On the basis of establishing peaceful relations, exchanges in many fields such as economy, tourism, culture, and academia can be actively carried out to promote the mutual development of multiple areas, the significance of which needs no further explanation for Okinawa and also for the people of the world. I would also like to take the opportunity of this interview to share this view with readers in China and other countries around the world.

GT: In many interviews, we still often hear Okinawans speak about "discrimination," "bullying," and "human rights violations." It seems that 50 years after Okinawa's return to Japan from post-WWII US occupation, Okinawans still face these problems, which are more serious than the outside world would think. What are your thoughts on this?

Okinawa not only has a concentration of about 70.3 percent of special facilities for US forces in Japan, but also has problems arising from the unequal US-Japan Status of Forces Agreement. The US-Japan Status of Forces Agreement is a treaty that determines the use of US military bases in Japan and the status of US forces, which has not been amended since its inception in 1960. As social conditions have changed, and the public have become more aware of human rights and environmental protection issues, the agreement no longer meets the needs of the people of Japan.  Various issues such as military base management rights and environmental pollution are often criticized.

Whenever incidents caused by the presence of US military bases occur, due to the constraints of the agreement, Japan's domestic laws cannot be applied and the authority of local governments cannot be fully exercised, resulting in the emergence of persistent "structural discrimination." Worse still, the situation in Okinawa has not been fully understood by the whole of Japanese society, resulting in criticism and slander of Okinawa and its people.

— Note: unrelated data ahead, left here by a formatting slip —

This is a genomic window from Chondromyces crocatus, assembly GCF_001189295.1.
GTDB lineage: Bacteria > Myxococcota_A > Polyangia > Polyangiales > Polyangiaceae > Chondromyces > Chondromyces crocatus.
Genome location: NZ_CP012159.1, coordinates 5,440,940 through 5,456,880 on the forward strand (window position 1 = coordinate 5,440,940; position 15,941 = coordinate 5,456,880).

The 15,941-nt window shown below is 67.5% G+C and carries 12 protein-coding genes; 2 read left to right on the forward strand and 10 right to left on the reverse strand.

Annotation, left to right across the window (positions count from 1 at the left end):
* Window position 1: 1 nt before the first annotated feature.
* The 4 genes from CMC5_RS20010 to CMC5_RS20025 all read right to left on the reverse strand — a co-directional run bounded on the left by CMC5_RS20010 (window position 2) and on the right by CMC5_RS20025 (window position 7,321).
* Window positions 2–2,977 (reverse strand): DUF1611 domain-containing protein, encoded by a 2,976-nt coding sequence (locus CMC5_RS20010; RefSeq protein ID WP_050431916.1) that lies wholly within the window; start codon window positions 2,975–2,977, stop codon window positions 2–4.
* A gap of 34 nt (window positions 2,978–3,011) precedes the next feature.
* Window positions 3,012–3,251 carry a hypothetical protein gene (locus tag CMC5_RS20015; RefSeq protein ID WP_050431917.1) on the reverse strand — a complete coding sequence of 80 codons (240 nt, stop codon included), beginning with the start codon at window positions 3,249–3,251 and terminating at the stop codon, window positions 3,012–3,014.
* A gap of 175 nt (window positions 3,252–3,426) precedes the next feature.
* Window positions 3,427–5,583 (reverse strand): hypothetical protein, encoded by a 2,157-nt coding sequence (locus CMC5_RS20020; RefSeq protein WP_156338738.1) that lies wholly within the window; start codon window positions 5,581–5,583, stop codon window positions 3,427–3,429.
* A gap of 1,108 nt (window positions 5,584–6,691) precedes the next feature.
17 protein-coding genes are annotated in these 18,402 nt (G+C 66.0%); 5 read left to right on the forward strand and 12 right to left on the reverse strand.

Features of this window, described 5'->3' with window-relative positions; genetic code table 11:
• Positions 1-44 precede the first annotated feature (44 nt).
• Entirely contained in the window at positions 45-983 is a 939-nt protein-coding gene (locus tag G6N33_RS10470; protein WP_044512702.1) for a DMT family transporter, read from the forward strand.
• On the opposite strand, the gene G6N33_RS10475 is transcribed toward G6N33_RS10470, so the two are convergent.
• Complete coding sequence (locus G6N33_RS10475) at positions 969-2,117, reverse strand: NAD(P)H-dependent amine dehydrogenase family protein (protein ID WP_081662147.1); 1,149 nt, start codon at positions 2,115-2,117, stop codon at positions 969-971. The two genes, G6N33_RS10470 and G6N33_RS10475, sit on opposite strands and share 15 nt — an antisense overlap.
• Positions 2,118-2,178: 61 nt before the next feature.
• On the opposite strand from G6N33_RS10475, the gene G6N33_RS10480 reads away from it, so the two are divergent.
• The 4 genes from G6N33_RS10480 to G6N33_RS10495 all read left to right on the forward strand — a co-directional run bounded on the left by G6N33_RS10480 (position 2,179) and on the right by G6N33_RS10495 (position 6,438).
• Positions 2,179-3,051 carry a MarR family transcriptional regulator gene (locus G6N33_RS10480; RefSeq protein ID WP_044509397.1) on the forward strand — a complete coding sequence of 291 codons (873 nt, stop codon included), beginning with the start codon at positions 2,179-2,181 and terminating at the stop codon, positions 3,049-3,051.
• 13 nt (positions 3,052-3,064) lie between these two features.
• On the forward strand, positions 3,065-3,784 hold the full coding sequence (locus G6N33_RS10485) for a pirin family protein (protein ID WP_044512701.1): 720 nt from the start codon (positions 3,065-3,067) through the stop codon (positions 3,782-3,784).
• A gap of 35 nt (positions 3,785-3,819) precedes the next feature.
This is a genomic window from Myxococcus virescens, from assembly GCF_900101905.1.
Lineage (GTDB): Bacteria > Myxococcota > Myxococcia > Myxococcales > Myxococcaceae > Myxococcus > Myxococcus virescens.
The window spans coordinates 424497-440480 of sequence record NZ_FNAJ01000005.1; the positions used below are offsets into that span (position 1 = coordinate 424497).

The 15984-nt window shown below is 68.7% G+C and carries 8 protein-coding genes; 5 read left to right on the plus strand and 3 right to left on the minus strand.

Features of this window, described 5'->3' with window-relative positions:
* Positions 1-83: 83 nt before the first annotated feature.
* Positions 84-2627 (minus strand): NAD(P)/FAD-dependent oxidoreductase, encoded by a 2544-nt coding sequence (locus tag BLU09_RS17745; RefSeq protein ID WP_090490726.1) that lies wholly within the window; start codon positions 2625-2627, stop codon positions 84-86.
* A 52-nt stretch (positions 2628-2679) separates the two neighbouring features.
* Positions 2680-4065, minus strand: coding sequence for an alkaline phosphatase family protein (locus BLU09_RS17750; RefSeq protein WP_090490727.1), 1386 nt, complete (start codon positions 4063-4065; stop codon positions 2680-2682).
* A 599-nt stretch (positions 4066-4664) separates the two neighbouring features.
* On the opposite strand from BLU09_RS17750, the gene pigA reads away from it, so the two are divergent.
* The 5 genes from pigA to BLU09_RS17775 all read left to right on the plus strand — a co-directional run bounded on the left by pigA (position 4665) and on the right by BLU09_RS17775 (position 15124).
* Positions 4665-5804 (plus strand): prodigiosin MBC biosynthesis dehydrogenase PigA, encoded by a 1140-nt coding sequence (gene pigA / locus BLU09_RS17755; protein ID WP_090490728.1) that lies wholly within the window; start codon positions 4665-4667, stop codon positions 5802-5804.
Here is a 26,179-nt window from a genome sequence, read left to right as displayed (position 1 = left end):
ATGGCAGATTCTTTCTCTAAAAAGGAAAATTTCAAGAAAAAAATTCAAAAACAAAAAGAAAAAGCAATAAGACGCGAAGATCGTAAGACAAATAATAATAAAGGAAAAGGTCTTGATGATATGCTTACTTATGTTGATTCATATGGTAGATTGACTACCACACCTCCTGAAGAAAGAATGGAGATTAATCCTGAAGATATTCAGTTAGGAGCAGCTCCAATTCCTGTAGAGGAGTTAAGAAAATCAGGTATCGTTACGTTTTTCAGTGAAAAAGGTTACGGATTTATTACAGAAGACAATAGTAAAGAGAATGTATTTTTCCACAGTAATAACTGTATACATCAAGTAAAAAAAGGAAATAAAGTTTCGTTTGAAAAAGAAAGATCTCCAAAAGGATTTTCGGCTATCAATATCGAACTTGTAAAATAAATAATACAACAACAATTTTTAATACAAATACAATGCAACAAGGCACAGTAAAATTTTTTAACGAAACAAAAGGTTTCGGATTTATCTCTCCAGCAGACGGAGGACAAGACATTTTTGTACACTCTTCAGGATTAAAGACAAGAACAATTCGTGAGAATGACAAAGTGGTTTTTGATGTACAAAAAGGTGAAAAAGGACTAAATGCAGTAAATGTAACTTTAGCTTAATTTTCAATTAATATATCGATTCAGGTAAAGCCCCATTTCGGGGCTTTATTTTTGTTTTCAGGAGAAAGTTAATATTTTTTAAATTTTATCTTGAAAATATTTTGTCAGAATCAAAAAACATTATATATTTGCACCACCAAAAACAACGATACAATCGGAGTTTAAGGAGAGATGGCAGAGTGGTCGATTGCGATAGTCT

The Okinawa Prefecture will continue to demand that the Japanese government reduces the excessive burden of US military bases and fundamentally revisit the US-Japan Status of Forces Agreement. At the same time, we will also continue to publicize the problems that Okinawa had to face to the rest of Japan and create an opportunity for all citizens to participate in the discussion of solutions.

'Looking forward to visiting sister province'  

People visit the Okinawa exhibition area at the Beijing International Tourism Expo on June 15, 2018. Photo: VCG

People visit the Okinawa exhibition area at the Beijing International Tourism Expo on June 15, 2018. Photo: VCG

GT: Before the outbreak of COVID-19, multiple-entry visas issued to Chinese individual tourists visiting Okinawa had helped your prefecture to attract a large number of Chinese visitors, which also promoted interactions between Chinese people and Okinawans. What do you think can be done to strengthen Okinawa's ties with China in the future?